In an economic network, Offer is a type of Intent, which also includes Requests and Proposals. And the Intents will have different properties beyond just “name”.

If I am reading between the lines, it sounds like a new Offer type (that directly extends from Intent, which itself extends from the Object type) will be designed? That brings an interesting question: How best to model “to offer (verb)” versus “the offer (noun)”. If two types, the former inherits from Activity, the latter would not. If a single type, it would be context-dependent and therefore more up-for-misinterpretation.

It certainly doesn’t help that the ambiguity of the English language can handicap thinking here, since sometimes the word for the verb and noun are the same. So I would be inclined towards two separate types since the “noun vs verb” distinction may be a bigger distinction in other cultures. So if I’m reading between the lines right, it sounds like you’re on a solid path.

As an aside: There’s also a schema.org Offer type.

Join is another one. Actors in economic networks will have lots of different kinds of relationships beyond “joining”, and the relationships will have different names, not just membership. So we would Create Relationships as objects with some properties of their own.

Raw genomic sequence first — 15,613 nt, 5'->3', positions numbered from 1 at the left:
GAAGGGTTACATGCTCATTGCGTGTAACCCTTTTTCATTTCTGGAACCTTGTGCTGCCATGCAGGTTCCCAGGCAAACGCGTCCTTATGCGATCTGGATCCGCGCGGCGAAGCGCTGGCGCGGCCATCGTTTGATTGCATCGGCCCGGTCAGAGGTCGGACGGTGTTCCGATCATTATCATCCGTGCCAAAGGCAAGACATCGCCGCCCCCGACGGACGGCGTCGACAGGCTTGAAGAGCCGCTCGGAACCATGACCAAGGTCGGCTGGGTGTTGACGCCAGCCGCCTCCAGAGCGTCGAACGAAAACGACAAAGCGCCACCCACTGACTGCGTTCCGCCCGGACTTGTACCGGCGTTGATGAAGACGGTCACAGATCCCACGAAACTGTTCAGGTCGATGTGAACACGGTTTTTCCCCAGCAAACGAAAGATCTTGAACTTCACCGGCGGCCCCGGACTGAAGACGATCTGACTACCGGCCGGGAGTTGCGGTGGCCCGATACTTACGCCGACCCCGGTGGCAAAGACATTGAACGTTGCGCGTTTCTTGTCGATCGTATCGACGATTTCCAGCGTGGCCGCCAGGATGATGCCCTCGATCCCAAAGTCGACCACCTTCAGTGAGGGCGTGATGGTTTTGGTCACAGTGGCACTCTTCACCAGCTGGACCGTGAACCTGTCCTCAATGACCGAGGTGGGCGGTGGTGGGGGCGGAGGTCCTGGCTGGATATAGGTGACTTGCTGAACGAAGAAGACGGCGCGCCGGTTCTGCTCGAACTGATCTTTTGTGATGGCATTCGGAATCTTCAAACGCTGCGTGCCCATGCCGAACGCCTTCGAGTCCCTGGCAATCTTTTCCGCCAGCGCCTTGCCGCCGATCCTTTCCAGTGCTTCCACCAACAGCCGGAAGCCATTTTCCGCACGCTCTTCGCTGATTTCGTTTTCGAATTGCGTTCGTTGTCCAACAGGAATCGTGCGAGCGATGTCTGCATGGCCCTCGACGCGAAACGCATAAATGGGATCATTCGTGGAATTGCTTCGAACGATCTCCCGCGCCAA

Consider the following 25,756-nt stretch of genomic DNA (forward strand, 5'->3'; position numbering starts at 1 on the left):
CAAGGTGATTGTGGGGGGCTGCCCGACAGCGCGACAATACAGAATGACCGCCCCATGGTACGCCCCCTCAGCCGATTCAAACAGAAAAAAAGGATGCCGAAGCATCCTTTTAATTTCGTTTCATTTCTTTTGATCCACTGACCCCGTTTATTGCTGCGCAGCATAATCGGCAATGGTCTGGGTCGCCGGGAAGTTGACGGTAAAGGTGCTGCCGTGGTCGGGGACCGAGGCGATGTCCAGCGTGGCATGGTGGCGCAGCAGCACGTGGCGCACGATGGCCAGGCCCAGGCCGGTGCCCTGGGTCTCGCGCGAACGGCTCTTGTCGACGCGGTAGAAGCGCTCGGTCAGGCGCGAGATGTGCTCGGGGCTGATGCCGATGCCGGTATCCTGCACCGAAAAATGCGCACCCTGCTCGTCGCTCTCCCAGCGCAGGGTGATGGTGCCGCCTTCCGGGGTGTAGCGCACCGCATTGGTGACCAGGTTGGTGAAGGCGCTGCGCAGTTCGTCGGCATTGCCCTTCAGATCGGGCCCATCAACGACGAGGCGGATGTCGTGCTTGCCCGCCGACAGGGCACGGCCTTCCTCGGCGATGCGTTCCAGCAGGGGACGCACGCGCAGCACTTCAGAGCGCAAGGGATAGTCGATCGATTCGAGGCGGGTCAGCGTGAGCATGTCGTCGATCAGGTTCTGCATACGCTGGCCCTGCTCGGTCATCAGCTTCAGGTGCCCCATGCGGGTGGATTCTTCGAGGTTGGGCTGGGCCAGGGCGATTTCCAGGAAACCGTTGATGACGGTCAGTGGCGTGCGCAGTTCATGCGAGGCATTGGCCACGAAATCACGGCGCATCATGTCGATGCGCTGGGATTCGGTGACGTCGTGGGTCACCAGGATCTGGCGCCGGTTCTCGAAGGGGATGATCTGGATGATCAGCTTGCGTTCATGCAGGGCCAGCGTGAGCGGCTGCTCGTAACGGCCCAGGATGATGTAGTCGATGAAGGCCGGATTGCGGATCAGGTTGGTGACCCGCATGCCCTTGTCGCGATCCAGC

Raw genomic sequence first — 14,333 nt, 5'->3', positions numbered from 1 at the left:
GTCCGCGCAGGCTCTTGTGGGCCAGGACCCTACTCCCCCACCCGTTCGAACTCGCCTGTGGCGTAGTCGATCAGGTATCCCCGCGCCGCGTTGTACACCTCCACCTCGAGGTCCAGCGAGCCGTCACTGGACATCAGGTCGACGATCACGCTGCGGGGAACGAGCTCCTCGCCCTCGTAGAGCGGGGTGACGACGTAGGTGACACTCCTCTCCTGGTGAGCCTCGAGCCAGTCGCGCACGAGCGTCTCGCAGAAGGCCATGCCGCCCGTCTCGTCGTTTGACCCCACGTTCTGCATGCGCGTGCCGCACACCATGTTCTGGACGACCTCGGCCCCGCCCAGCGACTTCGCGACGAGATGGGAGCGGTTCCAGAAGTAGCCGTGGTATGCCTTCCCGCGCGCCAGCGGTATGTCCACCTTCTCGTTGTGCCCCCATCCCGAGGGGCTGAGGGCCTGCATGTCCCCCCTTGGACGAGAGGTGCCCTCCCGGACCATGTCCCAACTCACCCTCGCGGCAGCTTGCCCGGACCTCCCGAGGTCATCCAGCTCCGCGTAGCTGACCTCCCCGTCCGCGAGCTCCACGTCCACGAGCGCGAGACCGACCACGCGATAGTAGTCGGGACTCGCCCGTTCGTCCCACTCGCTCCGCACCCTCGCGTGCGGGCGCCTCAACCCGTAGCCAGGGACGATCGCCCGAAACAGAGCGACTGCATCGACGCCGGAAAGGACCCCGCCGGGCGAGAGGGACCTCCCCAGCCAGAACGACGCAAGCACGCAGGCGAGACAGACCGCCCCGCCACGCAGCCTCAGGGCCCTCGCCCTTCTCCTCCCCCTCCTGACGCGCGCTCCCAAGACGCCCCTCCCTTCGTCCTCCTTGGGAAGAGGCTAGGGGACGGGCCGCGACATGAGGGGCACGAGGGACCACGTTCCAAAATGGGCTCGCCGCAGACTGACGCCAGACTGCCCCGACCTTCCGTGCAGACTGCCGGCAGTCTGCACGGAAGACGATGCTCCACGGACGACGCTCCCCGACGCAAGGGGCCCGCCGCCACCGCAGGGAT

I think this begins to touch on @fr33domlover’s point:

I’m worried that if everything that can be an object becomes an object, we’ll end up with 99% of the activities being Create .

If all the actions an actor can do is viewed in a CRUD-like lens, then I suspect only the Create, Update, and Delete activities will tend to be re-used, heavily. And the question then becomes how applications handle the new data payloads.

I think this paradigm is fine if and only if there’s no additional special caveat side effects for the CRUD activities beyond what is listed in 7.2, 7.3, & 7.4 (and similarly for the C2S sections as well). If an extension wants to say "Create this object and then do these 10 side effects…" then I suspect a new Activity entirely should be used instead. This lets applications keep their Create handling code relatively simple without having a laundry-list of special side effects for all side-effects.

The other consideration is whether to view state as a property or state as the result of actions. The former is way more popular (even within the ActivityPub spec): getting an Activity modifies some state: getting an Accept{Follow} adds an actor to the following collection. To then determine whether I am following someone, I search the state (following collection). On the other hand, modeling state as the result of actions I would search my activities received from an actor and see if the latest was an Accept{Follow} or Reject{Follow} or nonexistant.

The reason this consideration matters is because following the mentality of state as the result of actions results in the demand for more expressive Activities. It also has certain auditing characteristics (to change state requires recording an Activity). As opposed to state as a property which could have been changed on a server without needing an Activity. I don’t know if this matters though.

Thanks for reading my ramblings, hopefully they make sense.